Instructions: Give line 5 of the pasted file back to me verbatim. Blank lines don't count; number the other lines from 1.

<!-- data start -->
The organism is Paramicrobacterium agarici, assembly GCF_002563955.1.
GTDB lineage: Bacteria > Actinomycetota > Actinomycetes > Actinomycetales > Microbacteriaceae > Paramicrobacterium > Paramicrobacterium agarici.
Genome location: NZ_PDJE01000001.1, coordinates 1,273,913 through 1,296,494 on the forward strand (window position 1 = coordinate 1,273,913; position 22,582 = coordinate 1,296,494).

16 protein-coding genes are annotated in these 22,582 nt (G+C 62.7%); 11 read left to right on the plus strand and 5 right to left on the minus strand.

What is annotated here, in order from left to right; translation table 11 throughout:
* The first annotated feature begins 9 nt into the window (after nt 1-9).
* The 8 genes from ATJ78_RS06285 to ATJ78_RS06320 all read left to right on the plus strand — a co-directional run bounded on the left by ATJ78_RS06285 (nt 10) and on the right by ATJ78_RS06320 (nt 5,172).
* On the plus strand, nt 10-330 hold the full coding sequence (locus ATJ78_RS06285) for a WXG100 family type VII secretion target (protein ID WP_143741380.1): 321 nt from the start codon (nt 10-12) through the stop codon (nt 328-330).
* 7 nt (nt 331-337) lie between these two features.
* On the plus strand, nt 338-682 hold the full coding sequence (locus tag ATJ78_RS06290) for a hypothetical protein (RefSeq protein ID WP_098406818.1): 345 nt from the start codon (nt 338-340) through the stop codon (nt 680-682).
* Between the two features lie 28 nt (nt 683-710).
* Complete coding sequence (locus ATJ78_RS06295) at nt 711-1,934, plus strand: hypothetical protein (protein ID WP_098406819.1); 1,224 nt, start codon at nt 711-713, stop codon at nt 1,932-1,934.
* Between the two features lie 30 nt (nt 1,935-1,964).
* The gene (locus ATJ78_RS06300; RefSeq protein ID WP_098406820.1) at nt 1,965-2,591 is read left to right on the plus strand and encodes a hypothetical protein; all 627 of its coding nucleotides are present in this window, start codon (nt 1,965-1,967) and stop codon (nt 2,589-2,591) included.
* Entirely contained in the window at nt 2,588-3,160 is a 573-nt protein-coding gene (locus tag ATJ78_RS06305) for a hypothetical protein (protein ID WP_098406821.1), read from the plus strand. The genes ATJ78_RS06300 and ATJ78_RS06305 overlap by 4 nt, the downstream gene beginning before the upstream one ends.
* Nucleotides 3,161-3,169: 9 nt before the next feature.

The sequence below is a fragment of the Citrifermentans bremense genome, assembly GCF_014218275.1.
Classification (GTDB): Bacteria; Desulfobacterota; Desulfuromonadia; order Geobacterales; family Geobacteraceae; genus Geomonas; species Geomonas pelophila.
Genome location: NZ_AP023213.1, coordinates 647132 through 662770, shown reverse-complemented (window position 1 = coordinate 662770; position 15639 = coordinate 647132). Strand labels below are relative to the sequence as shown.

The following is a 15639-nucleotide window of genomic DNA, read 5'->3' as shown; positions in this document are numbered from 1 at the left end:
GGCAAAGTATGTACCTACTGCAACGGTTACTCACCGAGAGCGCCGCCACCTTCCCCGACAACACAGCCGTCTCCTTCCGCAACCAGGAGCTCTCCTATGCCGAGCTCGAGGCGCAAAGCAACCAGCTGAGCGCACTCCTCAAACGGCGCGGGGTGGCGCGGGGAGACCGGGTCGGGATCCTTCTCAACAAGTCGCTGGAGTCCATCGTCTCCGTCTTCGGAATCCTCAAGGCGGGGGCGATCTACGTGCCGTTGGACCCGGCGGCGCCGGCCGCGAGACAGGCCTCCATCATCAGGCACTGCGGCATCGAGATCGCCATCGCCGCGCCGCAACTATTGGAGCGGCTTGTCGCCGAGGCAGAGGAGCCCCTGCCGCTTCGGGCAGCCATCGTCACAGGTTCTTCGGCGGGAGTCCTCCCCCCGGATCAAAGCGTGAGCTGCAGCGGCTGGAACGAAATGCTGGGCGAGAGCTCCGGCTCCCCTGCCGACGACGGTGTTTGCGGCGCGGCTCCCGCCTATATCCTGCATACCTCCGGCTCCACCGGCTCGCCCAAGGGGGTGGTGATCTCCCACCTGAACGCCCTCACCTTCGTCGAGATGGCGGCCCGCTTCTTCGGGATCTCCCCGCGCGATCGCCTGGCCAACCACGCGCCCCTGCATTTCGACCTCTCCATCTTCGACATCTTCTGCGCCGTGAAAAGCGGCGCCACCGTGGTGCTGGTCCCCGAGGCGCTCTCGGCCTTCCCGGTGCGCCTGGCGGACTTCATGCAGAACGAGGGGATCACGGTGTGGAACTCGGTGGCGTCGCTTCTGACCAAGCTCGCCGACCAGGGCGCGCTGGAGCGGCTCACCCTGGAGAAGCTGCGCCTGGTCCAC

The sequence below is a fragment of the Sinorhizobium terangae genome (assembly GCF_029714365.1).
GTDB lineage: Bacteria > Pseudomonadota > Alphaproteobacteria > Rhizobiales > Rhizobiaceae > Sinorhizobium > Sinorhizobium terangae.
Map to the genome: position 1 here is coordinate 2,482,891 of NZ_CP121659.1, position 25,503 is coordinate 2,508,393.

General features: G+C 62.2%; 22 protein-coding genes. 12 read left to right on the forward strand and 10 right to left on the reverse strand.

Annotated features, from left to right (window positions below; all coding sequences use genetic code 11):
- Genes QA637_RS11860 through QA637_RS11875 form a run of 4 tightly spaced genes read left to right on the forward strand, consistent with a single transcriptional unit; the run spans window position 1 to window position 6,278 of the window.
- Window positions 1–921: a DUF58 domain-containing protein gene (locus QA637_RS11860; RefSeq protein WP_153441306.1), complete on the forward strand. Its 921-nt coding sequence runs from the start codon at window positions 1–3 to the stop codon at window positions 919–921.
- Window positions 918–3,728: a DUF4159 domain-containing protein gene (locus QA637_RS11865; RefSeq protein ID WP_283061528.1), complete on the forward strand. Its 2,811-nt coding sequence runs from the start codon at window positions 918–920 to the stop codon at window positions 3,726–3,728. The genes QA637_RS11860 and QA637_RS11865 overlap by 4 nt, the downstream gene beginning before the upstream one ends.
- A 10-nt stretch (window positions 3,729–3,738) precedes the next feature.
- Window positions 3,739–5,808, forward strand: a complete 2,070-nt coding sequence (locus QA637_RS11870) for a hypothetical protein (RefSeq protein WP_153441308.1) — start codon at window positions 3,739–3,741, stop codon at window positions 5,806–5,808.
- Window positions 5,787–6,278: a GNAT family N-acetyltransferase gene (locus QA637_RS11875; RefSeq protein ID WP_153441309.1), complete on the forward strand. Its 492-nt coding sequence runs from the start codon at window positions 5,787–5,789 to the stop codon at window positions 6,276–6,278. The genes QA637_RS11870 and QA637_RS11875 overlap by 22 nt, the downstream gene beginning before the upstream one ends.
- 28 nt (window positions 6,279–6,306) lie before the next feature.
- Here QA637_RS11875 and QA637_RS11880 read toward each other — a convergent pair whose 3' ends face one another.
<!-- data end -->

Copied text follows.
What is annotated here, in order from left to right; translation table 11 throughout: